A Line On What Went Wrong

With all due respect to "the standard is the standard" and the next-man-up theory, there is a saturation point associated with injuries, writes Mike Prisuta.

The Steelers reached that point in 2012, which helps explain why the '12 season won't be spilling over into 2013.

To full appreciate what they've been through, we need to rewind to the night of April 27.

The second day of the draft had just been completed, and I was told by a staff member at the Steelers' facility that I shouldn't be surprised if the starting offensive line wound up consisting of, from left to right, Mike Adams, David DeCastro, Maurkice Pouncey, Willie Colon and Marcus Gilbert.

I was so intrigued I tweeted it (@DVEMike).

We learned soon thereafter that Colon would be playing left guard rather than right, but that still left the right guard spot for the No. 1 pick.

Then Adams got hurt in training camp, but Max Starks was also back in the picture by then, and a Starks-Colon-Pouncey-DeCastro-Gilbert starting five remained a line of great potential and intrigue.

Then DeCastro went down in Buffalo and … well, you know the rest.

By the time the Steelers lined up for their win-or-else game against the Bengals last Sunday, they were working with a Starks-Ramon Foster-Pouncey-DeCastro-Kelvin Beachum fivesome up front.

DeCastro was making his second start and Beachum his fourth.

That was a line that had debuted the previous Sunday at Dallas.

Upon doing so it had become the Steelers' seventh different offensive line combination of the season.

And that's just too many.

For perspective on that consider that number of offensive lines the teams in the playoff money entering the regular season's final weekend have employed:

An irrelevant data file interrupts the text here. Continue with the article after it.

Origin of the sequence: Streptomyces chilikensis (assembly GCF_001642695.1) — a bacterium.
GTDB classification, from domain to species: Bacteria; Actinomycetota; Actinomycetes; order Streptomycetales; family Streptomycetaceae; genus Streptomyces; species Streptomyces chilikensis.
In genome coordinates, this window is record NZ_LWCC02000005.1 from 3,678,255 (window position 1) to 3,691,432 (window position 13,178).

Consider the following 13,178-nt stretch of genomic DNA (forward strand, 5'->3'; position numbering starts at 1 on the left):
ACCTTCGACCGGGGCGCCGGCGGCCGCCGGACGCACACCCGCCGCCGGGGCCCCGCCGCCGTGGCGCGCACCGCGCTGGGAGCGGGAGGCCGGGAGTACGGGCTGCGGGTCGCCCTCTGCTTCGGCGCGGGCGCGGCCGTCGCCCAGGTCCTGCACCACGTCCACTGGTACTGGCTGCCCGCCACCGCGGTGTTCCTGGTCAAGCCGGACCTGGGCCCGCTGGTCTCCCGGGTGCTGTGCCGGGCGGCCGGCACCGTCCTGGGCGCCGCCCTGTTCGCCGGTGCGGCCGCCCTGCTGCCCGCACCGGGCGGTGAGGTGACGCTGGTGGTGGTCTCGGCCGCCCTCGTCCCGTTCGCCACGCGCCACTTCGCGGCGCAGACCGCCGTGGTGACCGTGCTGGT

AFC – Houston (three), Denver (three), New England (five), Baltimore (four), Indianapolis (six), Cincinnati (four).

NFC – Atlanta (two), Green Bay (four), San Francisco (one), Washington (two), Seattle (six), Minnesota (one).

Think Adrian Peterson has all of those yards on his own personal brilliance?

A factor there is the Vikings have been able to line up, left to right, Matt Kalil, Charlie Johnson, John Sullivan, Brandon Fusco and Phil Loadholt in the same spots every game this season.

The Steelers had such a plan in mind entering the draft.

It didn't work out as planned.

And in the end, what we saw against Cincinnati in the game that sealed the Steelers' fate was a patchwork offensive line get dominated by a very good front seven.

"They didn't bring anything new," Starks had explained in the immediate aftermath of the Bengals game. "They just delayed shifting a lot more than they had in the past. You'd get halfway through the cadence and they're shifting and you're having to re-ID.

"It was a little problematic. It was a good ploy on their defense."

Especially against an offensive line that had been together for a couple of weeks rather than a couple of months.

In years past, Ben Roethlisberger had been able to work around offensive line issues. Not this time, not after he returned from injury after having missed three starts. Not with the running game un-established, and not with the wide receivers for the most part underachieving, and not late in games against the Cowboys and the Bengals that were there for the taking until the protection broke down at precisely the wrong time.

The bad news is the Steelers are losing offensive line coach Sean Kugler, who has been essential in getting the most that could be gleaned from offensive lines under much less than ideal circumstances in recent seasons.

The good news is enough pieces are already in place – Adams, Pouncey, DeCastro, Gilbert and maybe even Beachum – that this season's plan may yet pan out as anticipated next season.

Better late than never.

Bengals Insider Top Stories